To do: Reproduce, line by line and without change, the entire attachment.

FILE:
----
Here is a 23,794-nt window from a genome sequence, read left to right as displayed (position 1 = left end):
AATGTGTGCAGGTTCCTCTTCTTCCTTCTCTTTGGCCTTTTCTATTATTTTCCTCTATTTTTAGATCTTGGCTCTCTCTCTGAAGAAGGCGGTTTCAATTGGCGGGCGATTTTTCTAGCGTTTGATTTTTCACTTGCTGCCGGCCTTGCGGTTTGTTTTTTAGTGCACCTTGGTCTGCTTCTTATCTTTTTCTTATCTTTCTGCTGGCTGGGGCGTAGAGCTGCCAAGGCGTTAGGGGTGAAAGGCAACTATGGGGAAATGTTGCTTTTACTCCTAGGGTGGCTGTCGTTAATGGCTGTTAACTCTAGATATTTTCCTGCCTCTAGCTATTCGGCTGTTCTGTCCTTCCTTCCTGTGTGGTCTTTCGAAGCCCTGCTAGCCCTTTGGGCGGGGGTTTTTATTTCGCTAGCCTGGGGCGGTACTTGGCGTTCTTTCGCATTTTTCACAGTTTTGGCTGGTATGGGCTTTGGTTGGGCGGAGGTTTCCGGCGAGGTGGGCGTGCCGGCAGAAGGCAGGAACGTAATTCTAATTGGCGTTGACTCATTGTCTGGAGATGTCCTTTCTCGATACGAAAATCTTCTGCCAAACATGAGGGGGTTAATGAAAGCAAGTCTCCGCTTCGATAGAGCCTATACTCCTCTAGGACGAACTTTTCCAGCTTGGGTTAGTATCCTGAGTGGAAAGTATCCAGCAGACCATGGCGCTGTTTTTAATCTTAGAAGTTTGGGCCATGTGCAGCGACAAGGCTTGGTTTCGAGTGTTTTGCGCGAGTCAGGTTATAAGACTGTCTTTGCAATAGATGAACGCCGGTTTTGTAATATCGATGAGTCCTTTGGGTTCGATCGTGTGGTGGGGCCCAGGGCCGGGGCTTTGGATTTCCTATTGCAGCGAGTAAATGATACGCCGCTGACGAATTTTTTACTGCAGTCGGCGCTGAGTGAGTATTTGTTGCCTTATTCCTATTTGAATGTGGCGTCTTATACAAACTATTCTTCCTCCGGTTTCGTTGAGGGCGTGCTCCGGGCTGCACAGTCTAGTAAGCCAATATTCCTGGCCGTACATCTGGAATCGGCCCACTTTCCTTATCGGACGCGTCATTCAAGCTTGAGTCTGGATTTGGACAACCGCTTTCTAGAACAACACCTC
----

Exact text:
Here is a 23,794-nt window from a genome sequence, read left to right as displayed (position 1 = left end):
AATGTGTGCAGGTTCCTCTTCTTCCTTCTCTTTGGCCTTTTCTATTATTTTCCTCTATTTTTAGATCTTGGCTCTCTCTCTGAAGAAGGCGGTTTCAATTGGCGGGCGATTTTTCTAGCGTTTGATTTTTCACTTGCTGCCGGCCTTGCGGTTTGTTTTTTAGTGCACCTTGGTCTGCTTCTTATCTTTTTCTTATCTTTCTGCTGGCTGGGGCGTAGAGCTGCCAAGGCGTTAGGGGTGAAAGGCAACTATGGGGAAATGTTGCTTTTACTCCTAGGGTGGCTGTCGTTAATGGCTGTTAACTCTAGATATTTTCCTGCCTCTAGCTATTCGGCTGTTCTGTCCTTCCTTCCTGTGTGGTCTTTCGAAGCCCTGCTAGCCCTTTGGGCGGGGGTTTTTATTTCGCTAGCCTGGGGCGGTACTTGGCGTTCTTTCGCATTTTTCACAGTTTTGGCTGGTATGGGCTTTGGTTGGGCGGAGGTTTCCGGCGAGGTGGGCGTGCCGGCAGAAGGCAGGAACGTAATTCTAATTGGCGTTGACTCATTGTCTGGAGATGTCCTTTCTCGATACGAAAATCTTCTGCCAAACATGAGGGGGTTAATGAAAGCAAGTCTCCGCTTCGATAGAGCCTATACTCCTCTAGGACGAACTTTTCCAGCTTGGGTTAGTATCCTGAGTGGAAAGTATCCAGCAGACCATGGCGCTGTTTTTAATCTTAGAAGTTTGGGCCATGTGCAGCGACAAGGCTTGGTTTCGAGTGTTTTGCGCGAGTCAGGTTATAAGACTGTCTTTGCAATAGATGAACGCCGGTTTTGTAATATCGATGAGTCCTTTGGGTTCGATCGTGTGGTGGGGCCCAGGGCCGGGGCTTTGGATTTCCTATTGCAGCGAGTAAATGATACGCCGCTGACGAATTTTTTACTGCAGTCGGCGCTGAGTGAGTATTTGTTGCCTTATTCCTATTTGAATGTGGCGTCTTATACAAACTATTCTTCCTCCGGTTTCGTTGAGGGCGTGCTCCGGGCTGCACAGTCTAGTAAGCCAATATTCCTGGCCGTACATCTGGAATCGGCCCACTTTCCTTATCGGACGCGTCATTCAAGCTTGAGTCTGGATTTGGACAACCGCTTTCTAGAACAACACCTC